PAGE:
Understanding Memory using Embedded C++


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C++ is quickly becoming a powerful tool for microcontroller programming. A space previously occupied solely by C and assembly languages. However, many firmware engineers fear using C++ because they worry it uses up too much memory (both RAM and flash). Let’s look at how C++ generates code and utilizes RAM.

Read More. Understanding RAM/Flash usage in embedded C

The full power of C++ is not realized on embedded microcontrollers but rather “Embedded C++” which I define as stripping away exception handling, dynamic typing, as well as a few other resource-intensive features of C++. What is left is a powerful embedded programming language that allows for much better code re-use than plain old C.

Code Generation

From a code generation viewpoint, embedded C++ has a few differences from C, namely: namespaces, classes, constructors, destructors, and inheritance. Let’s look at namespaces and classes first.

Namespaces and Classes

In C, when you create a function with a global scope called read_spi, the C compiler creates a function called read_spi. However, when you create a static function called read_spi, the C compiler does some mangling and will rename the function to be something like read_spi_local_234. Similar to how C uses the static keyword to limit the scope of a function, C++ namespaces and classes limit the scope of functions and methods. C++ then mangles all methods and functions so that they are unique within a global scope (such as an object or binary file). When C++ links to C code that is designated as extern "C", the C function is not mangled. Mangling only affects intermediate files (e.g., object files). When the final code is converted to a machine-readable binary, the names of functions are completely removed. The machine uses addresses rather than function names. Ultimately, namespaces and classes don’t affect the size of the generated code.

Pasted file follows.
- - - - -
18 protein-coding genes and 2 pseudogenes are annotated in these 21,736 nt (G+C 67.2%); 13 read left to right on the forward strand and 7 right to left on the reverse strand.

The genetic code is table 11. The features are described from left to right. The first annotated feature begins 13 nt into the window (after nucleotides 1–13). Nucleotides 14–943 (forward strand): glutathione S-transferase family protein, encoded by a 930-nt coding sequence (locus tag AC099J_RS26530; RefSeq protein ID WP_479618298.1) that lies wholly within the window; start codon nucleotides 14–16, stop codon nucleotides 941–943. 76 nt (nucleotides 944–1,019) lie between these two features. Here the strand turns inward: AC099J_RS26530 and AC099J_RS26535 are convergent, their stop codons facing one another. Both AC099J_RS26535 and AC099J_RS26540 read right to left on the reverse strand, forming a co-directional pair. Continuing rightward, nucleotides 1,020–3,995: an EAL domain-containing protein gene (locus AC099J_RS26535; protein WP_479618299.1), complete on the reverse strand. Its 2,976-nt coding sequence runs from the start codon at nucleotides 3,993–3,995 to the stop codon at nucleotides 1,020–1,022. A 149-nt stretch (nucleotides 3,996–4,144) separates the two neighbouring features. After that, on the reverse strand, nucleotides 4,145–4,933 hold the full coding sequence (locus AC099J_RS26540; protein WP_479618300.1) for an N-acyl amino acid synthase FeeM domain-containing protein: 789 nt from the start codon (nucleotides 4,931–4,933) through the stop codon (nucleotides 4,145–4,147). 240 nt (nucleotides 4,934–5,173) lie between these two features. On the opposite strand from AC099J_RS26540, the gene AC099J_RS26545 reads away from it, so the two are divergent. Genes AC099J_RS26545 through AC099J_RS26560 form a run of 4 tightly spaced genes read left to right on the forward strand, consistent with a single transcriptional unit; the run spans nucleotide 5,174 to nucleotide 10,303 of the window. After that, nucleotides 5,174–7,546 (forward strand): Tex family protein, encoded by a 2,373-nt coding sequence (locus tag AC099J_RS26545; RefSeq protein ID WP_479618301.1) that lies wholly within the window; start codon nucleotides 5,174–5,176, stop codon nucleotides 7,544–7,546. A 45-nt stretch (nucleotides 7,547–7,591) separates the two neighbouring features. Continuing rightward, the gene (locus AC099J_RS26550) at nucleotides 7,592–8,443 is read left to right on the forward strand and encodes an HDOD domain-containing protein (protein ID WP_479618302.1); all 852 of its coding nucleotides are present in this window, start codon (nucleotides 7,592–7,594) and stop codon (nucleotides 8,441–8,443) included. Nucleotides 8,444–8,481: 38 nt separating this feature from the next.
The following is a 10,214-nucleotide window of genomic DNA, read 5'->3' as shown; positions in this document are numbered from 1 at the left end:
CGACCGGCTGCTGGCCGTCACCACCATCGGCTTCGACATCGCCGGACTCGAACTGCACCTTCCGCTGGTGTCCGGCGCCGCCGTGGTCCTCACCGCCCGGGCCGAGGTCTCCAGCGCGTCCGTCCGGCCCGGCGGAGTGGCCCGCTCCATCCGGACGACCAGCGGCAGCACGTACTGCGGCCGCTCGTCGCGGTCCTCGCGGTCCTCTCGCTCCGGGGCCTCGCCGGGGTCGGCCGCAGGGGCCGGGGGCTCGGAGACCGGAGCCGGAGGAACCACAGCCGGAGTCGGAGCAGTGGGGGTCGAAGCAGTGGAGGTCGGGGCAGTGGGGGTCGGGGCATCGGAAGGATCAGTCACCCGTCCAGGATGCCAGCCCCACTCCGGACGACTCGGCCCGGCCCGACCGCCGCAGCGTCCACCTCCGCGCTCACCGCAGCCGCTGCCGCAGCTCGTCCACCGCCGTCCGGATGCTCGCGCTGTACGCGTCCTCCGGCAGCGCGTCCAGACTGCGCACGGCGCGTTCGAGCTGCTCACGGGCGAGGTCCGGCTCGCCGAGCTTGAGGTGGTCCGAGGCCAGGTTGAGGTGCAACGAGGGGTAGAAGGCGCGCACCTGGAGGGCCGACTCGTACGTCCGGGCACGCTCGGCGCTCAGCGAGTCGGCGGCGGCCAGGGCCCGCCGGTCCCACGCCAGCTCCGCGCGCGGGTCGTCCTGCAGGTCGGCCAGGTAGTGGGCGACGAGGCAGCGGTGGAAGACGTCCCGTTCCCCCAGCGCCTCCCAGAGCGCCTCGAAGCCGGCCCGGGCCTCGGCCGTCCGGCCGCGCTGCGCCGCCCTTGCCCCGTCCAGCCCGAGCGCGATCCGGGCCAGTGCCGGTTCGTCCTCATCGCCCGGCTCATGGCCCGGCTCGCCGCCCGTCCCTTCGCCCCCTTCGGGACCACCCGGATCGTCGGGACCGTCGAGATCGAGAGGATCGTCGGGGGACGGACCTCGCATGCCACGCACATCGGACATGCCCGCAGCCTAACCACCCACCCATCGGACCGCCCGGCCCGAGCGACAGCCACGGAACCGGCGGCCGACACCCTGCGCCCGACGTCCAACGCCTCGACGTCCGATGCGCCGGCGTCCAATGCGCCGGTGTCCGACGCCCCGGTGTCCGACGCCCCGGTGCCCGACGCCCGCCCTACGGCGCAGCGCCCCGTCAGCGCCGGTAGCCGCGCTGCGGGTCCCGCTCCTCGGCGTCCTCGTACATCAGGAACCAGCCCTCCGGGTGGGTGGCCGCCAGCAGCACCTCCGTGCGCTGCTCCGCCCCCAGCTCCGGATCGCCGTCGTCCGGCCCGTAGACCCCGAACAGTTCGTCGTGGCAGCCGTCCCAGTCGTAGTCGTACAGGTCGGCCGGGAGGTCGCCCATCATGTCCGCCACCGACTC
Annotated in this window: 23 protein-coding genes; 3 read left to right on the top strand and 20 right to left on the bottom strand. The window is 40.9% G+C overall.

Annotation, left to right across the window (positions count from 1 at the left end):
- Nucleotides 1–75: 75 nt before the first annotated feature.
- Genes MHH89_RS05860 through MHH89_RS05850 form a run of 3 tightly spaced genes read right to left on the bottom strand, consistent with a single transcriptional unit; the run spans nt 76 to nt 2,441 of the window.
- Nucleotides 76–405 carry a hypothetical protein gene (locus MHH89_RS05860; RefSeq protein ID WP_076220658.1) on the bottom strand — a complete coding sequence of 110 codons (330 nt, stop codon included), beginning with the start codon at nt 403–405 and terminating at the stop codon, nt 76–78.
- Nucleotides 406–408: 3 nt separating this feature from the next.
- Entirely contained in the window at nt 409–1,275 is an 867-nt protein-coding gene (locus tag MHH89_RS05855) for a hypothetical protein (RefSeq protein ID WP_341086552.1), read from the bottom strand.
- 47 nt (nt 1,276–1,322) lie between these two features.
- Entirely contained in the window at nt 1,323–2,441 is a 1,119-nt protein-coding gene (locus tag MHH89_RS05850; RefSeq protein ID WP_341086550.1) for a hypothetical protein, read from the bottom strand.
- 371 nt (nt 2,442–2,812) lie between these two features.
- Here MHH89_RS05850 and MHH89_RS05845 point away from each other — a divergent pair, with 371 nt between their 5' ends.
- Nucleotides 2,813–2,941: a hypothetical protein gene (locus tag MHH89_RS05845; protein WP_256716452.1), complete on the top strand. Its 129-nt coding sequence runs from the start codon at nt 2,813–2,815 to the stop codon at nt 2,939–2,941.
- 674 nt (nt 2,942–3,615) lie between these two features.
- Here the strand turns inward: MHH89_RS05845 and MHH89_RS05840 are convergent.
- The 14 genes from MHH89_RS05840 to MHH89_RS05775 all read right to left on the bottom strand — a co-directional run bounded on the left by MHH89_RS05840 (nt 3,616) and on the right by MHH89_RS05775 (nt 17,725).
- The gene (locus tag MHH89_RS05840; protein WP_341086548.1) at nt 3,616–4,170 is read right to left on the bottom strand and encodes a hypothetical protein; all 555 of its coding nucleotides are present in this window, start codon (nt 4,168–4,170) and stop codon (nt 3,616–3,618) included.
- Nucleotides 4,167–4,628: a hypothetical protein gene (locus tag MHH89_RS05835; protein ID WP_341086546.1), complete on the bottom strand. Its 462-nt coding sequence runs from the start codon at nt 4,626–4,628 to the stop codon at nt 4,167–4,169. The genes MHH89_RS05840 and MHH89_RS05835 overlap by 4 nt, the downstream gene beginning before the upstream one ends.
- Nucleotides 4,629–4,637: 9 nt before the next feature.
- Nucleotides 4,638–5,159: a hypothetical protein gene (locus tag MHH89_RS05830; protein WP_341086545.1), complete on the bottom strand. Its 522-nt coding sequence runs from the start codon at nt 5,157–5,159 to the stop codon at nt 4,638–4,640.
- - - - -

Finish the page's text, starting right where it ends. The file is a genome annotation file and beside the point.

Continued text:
Here is a code snippet of some compiler-generated code that illustrates mangling (comments added):


de0001d0 <_ZN3var6StringD0Ev>:  //Method from String class that has been mangled
de0001d0: b510        push  {r4, lr}
de0001d2: 4b04        ldr r3, [pc, #16] ; (de0001e4 <_ZN3var6StringD0Ev+0x14>)
de0001d4: 4604        mov r4, r0
de0001d6: 4798        blx r3
de0001d8: 4620        mov r0, r4
de0001da: 4b03        ldr r3, [pc, #12] ; (de0001e8 <_ZN3var6StringD0Ev+0x18>)
de0001dc: 4798        blx r3
de0001de: 4620        mov r0, r4
de0001e0: bd10        pop {r4, pc}
de0001e2: bf00        nop
de0001e4: de0001b9  .word 0xde0001b9
de0001e8: de0009d1  .word 0xde0009d1

de0001ec <main>:  //Raw C function name with a global scope
de0001ec: e92d 41f0   stmdb sp!, {r4, r5, r6, r7, r8, lr}
de0001f0: b098        sub sp, #96 ; 0x60
de0001f2: 460a        mov r2, r1

You can try demangling the code above using this tool.

Constructors and Destructors

Constructors and destructors don’t typically have a big impact on flash memory but can raise some questions for RAM usage which will be discussed later.

Inheritance